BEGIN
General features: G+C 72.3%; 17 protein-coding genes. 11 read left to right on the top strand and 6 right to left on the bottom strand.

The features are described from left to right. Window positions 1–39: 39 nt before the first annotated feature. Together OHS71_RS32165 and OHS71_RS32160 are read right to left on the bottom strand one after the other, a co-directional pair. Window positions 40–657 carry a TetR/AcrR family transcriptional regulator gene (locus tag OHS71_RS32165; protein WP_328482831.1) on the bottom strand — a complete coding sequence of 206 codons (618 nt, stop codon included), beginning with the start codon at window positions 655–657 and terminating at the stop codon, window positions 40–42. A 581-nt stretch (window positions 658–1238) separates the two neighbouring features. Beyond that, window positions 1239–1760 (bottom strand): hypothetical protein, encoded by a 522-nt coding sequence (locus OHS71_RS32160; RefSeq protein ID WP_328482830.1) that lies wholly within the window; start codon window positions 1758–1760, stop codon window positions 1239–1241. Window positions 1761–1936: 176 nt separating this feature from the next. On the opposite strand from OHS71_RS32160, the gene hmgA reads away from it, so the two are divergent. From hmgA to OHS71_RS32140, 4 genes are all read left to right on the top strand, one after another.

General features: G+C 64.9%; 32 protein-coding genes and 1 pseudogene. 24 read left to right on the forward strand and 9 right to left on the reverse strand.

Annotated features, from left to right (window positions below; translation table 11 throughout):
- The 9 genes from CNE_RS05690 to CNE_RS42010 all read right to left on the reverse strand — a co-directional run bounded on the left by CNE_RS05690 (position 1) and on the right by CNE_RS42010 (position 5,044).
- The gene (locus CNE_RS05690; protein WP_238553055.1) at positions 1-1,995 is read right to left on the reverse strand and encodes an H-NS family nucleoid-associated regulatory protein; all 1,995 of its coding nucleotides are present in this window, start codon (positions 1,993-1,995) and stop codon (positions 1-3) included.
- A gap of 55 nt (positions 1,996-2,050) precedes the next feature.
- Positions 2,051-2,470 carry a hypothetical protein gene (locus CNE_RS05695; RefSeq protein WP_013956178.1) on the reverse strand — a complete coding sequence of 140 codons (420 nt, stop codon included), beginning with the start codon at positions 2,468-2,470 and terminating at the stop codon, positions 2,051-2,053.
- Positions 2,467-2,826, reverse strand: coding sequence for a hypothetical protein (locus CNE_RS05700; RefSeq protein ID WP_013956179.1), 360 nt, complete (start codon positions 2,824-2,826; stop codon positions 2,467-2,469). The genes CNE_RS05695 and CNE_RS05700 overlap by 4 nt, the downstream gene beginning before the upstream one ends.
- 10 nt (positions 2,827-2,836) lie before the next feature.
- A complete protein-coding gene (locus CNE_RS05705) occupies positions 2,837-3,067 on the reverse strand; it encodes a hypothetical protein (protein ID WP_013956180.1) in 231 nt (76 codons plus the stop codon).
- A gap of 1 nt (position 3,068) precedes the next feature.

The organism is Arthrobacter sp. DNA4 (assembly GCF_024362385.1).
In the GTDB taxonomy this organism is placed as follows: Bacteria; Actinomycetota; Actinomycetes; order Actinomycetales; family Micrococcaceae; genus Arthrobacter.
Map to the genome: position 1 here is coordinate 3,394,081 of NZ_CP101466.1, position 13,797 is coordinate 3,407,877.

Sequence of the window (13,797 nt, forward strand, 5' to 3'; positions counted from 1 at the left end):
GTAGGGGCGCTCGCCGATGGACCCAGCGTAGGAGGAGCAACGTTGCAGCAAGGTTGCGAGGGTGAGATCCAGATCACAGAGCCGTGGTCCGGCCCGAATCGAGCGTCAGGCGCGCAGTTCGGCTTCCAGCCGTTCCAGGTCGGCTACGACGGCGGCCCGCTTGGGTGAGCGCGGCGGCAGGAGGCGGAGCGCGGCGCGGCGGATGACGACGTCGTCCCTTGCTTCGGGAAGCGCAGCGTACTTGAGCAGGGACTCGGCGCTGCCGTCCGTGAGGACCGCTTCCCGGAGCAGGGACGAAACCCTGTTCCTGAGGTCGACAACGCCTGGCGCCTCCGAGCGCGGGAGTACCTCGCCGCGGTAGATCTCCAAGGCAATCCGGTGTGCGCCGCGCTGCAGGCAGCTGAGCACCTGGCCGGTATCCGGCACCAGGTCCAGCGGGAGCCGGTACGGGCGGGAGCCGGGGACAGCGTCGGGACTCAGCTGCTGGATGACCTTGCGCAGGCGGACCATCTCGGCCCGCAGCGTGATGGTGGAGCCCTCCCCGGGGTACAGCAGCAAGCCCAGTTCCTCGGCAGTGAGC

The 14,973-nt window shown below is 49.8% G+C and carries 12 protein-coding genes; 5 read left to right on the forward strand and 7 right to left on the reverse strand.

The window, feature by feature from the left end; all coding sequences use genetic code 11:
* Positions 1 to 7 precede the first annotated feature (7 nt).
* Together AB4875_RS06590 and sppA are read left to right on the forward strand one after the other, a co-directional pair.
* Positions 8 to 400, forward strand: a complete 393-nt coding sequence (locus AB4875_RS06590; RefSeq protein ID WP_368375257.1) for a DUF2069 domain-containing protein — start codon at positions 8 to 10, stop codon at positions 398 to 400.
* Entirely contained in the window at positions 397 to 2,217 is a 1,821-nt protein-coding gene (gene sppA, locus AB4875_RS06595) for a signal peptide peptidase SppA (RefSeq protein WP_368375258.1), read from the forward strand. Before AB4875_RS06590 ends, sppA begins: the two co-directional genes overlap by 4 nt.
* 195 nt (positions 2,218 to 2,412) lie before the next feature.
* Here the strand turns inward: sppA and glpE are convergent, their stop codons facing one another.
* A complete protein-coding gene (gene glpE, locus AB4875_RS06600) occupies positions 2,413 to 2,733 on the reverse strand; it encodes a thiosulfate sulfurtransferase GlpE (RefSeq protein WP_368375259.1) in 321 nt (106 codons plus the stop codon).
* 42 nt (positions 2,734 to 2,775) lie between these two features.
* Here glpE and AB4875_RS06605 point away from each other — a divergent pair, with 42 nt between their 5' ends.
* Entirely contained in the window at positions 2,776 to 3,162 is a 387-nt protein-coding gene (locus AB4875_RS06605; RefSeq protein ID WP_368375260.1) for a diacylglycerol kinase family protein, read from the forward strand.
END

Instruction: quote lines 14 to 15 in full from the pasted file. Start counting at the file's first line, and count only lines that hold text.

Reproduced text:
In the GTDB taxonomy this organism is placed as follows: Bacteria; Actinomycetota; Actinomycetes; order Actinomycetales; family Micrococcaceae; genus Arthrobacter.
Map to the genome: position 1 here is coordinate 3,394,081 of NZ_CP101466.1, position 13,797 is coordinate 3,407,877.